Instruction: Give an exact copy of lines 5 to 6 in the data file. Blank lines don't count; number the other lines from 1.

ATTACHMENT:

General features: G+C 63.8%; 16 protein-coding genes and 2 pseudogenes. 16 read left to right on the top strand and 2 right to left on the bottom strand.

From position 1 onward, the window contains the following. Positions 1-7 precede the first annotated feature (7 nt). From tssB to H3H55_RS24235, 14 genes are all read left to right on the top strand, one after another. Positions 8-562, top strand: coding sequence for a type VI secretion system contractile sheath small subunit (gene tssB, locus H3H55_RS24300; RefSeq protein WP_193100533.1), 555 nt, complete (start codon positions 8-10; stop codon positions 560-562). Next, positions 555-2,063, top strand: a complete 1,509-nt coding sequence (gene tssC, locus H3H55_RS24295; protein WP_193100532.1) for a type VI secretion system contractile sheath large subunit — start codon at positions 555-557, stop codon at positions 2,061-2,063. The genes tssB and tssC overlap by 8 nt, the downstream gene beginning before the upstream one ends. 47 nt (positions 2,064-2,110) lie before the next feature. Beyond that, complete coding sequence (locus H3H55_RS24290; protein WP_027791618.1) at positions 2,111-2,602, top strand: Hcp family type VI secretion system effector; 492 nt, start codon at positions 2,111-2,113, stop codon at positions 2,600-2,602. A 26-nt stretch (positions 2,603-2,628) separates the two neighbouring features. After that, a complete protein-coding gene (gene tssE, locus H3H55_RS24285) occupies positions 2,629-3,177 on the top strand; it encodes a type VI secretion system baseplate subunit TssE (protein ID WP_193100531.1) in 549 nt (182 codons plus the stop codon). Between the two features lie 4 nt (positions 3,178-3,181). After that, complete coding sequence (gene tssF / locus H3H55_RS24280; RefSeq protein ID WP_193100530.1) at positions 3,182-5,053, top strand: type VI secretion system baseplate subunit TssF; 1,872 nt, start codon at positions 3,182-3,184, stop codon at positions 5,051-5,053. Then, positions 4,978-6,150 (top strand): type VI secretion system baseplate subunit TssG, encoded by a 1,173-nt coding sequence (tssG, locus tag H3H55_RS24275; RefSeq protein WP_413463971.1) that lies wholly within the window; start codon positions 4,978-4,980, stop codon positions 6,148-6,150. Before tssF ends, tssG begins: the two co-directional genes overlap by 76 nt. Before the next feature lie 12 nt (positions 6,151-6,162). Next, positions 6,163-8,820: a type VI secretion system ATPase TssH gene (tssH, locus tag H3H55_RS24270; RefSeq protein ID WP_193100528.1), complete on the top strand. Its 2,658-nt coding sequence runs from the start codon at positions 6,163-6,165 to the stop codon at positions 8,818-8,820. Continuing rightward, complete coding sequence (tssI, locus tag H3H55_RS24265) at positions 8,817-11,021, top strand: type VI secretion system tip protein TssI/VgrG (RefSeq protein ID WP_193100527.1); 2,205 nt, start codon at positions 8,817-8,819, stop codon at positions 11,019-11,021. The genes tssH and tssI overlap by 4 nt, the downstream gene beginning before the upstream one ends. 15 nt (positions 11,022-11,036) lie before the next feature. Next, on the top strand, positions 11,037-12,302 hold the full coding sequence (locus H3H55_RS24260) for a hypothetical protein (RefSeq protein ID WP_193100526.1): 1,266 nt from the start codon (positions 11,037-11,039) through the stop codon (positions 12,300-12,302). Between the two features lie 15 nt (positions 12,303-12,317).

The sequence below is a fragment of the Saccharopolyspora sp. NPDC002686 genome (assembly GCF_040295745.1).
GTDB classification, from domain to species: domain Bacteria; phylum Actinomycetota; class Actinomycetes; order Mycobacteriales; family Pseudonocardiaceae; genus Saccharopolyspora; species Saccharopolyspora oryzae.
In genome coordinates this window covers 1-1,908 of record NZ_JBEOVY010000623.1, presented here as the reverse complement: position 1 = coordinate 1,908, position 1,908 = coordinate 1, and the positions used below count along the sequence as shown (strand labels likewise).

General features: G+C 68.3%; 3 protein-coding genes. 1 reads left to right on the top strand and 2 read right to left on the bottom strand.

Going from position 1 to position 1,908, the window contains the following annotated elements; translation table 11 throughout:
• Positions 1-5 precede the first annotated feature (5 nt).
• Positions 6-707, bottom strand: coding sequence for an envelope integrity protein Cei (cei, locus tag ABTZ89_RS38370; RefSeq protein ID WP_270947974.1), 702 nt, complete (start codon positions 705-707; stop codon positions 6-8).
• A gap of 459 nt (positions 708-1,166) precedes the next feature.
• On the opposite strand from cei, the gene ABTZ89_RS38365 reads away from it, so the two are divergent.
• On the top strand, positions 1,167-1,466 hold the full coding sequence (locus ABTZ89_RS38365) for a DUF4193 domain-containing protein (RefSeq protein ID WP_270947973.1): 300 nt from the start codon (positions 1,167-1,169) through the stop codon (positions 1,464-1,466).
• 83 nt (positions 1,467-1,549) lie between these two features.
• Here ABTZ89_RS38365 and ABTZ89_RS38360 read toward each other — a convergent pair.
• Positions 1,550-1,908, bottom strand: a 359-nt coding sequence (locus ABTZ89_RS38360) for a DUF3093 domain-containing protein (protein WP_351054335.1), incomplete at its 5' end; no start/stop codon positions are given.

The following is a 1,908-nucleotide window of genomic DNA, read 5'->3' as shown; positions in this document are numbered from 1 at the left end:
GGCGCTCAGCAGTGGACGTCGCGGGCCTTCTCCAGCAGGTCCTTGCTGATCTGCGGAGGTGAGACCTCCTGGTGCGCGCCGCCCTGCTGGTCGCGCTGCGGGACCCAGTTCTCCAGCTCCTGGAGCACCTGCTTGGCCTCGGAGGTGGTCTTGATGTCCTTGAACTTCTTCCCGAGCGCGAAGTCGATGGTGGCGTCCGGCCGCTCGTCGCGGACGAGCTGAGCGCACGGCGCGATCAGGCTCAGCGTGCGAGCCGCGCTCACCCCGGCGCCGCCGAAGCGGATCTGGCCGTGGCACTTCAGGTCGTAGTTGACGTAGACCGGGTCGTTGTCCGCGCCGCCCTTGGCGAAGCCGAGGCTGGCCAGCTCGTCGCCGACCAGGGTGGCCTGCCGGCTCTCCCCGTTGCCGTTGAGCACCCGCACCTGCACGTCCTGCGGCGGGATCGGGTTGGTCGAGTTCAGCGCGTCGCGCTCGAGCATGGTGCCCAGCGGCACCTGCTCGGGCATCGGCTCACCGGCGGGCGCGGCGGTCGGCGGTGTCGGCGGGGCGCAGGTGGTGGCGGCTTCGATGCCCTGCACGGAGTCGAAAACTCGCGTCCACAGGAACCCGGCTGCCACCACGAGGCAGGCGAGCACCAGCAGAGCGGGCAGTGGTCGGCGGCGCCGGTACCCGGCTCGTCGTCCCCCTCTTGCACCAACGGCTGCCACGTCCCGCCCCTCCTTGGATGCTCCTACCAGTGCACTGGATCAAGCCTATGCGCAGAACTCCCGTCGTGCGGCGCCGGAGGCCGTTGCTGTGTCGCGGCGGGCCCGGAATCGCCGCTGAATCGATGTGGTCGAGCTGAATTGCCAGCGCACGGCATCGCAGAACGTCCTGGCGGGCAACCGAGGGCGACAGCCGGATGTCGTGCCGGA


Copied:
In genome coordinates this window covers 1-1,908 of record NZ_JBEOVY010000623.1, presented here as the reverse complement: position 1 = coordinate 1,908, position 1,908 = coordinate 1, and the positions used below count along the sequence as shown (strand labels likewise).

General features: G+C 68.3%; 3 protein-coding genes. 1 reads left to right on the top strand and 2 read right to left on the bottom strand.